A RETIRED dentist died after a chemical he unwittingly spilled on his clothes ignited when he lit a cigarette.

An inquest in Blackburn heard how Noel Patrick Cooney’s wife tried desperately to save her husband when she found him on fire at the surgery he used to practise out of, which formed part of their home in Sudell Road, Darwen.

Passers-by who heard what was happening attempted to get into the house to rescue Mr Cooney, 78, but were unable to advance any more than six feet into the property before retreating due to the thick smoke.

In a statement, his wife Patricia Cooney said despite being retired, Mr Cooney still liked to ‘tinker’ in his surgery, making dental models and moulds for teeth, using chemicals and substances he still had access to.

Mrs Cooney said: “He normally had a cigarette with his coffee in the morning and that morning he took his coffee from me and went into another room. Within five or ten minutes I heard Noel shout my name and I went to find him and saw that he was in the surgery.

“He was standing near the door to the waiting room, and he was on fire.

“There were flames on his clothes and arms. I ran back into the front room to get a rug to cover the flames but when I returned he was sitting on the floor and the flames had spread and there was smoke everywhere.”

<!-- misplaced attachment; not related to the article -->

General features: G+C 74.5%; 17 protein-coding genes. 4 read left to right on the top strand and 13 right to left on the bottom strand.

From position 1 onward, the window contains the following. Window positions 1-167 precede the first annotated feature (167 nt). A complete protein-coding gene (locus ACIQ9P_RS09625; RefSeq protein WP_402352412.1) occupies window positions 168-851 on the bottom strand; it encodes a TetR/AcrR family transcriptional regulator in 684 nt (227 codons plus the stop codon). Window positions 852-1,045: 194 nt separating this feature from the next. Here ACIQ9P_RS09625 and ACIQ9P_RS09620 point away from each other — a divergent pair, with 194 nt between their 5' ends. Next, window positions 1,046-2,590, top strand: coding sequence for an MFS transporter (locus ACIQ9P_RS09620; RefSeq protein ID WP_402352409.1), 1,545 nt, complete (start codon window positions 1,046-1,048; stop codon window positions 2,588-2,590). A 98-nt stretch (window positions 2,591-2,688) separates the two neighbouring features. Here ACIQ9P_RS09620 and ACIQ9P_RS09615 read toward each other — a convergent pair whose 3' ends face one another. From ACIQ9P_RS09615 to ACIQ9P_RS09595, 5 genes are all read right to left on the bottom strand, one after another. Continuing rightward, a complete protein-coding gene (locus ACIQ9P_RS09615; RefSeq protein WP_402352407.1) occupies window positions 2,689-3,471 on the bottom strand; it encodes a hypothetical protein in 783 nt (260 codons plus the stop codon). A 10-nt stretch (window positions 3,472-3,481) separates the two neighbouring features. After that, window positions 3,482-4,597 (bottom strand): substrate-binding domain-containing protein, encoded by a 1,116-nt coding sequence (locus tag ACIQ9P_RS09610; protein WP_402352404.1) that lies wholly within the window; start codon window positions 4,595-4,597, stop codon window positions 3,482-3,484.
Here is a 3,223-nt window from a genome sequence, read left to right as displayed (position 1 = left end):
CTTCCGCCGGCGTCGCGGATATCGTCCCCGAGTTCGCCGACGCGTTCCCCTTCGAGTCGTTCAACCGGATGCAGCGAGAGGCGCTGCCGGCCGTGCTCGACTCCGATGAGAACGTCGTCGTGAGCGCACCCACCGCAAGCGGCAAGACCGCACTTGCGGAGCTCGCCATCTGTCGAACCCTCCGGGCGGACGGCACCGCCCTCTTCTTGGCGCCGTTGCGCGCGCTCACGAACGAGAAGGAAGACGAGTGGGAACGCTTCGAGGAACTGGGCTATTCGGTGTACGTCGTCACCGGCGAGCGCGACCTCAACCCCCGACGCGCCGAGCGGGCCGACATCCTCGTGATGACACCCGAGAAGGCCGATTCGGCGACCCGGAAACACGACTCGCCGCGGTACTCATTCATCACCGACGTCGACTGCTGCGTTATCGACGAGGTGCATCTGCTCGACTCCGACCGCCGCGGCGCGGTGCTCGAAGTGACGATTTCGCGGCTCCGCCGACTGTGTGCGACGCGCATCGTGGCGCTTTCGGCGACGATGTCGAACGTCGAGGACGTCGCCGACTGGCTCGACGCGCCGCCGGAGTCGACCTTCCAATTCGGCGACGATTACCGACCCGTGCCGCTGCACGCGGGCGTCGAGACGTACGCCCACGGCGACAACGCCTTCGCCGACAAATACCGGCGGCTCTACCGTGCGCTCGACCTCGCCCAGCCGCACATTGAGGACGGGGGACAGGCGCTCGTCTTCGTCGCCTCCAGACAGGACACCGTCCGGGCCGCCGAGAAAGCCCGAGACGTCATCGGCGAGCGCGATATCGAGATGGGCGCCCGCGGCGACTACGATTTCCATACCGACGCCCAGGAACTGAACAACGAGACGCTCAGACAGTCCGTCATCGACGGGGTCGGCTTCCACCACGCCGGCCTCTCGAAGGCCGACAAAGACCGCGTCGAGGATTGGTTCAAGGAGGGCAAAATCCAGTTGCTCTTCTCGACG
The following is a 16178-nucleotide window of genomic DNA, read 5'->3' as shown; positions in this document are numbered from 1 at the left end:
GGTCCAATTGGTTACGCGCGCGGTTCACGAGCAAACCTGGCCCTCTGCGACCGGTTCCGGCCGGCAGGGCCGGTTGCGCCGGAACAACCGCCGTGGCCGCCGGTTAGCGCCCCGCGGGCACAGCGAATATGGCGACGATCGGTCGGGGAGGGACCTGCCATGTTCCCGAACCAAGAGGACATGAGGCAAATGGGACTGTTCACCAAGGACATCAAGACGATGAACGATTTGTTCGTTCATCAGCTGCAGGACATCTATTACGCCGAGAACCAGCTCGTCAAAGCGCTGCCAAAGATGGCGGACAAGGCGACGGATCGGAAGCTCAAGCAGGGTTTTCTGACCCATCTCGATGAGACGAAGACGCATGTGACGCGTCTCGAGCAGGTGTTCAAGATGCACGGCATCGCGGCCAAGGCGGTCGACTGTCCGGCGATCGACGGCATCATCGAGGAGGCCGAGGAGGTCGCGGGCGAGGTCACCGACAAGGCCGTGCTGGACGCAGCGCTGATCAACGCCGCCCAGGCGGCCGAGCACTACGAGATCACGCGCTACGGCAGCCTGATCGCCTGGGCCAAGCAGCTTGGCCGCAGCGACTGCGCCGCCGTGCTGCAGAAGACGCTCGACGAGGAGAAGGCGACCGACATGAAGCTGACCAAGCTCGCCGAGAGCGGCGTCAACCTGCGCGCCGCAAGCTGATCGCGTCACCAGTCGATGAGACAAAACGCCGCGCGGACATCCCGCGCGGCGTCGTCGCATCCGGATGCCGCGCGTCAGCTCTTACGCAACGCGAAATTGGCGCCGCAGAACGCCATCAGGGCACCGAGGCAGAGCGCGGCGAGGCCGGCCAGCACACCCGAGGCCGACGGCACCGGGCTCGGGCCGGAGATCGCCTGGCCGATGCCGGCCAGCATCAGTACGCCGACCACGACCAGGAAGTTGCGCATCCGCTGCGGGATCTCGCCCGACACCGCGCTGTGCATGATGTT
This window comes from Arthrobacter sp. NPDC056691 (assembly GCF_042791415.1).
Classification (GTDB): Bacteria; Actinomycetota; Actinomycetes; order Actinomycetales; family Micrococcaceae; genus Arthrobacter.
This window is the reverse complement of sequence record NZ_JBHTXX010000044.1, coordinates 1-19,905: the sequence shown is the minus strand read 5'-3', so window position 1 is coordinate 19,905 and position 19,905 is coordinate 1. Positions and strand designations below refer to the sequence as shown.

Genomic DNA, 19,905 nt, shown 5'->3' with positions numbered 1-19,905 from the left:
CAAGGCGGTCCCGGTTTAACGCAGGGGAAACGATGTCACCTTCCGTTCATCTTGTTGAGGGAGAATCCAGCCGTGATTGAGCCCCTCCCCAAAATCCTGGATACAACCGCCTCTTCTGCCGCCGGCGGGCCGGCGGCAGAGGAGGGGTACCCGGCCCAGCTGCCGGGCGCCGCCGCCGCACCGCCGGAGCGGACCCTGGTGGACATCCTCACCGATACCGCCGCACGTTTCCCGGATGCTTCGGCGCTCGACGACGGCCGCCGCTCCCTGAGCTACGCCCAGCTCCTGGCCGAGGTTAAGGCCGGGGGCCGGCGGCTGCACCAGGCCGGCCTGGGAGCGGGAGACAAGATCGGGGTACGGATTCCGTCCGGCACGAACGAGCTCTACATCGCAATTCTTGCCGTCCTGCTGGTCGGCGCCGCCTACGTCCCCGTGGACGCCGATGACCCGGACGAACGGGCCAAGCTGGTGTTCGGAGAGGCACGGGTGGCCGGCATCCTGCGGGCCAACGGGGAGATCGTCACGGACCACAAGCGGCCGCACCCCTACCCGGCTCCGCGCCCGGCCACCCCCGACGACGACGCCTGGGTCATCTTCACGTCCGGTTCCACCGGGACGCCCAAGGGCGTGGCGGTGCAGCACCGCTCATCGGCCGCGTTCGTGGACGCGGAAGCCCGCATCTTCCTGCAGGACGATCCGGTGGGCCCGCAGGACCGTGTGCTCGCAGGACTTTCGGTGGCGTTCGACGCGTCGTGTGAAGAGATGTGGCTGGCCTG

The inquest heard how Mrs Cooney, 76, tried to pull her husband away, but the flames and smoke got too much and she had to leave the house and call 999.

A police and fire service investigation into the cause of the fire on the morning of September 27 found there to be smoking materials in the surgery, as well as a colourless liquid chemical that would have been used to make dental moulds.

The findings suggested that at some point during his morning routine, which his wife said he was meticulous about, Mr Cooney had spilled the flammable liquid over his clothing without realising and had placed the lid back on the bottle before returning it to its rightful place.

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Fire service incident intelligence officer Jim Stone, said: “It is highly likely that he then lit a cigarette, and the chemical, which can vapourise on release, and burn with no physical flame, has ignited, setting his clothes on fire. The fire spread rapidly about his person.”

Coroner James Newman said: “He wouldn’t have realised he was on fire until he felt some discomfort, and due to the smoke inhalation, Noel would have lost consciousness quite quickly, and I don’t believe he would have suffered for any period of time.”

After the fatal tragedy, Mr Cooney’s family paid tribute to the much-loved dentist, who loved American Civil War re-enactments, saying: “He was amazing and would do anything for anyone.”

Mr Newman recorded a verdict of misadventure due to the fact he had been using potentially dangerous chemicals that he spilled which had ignited after he lit a cigarette.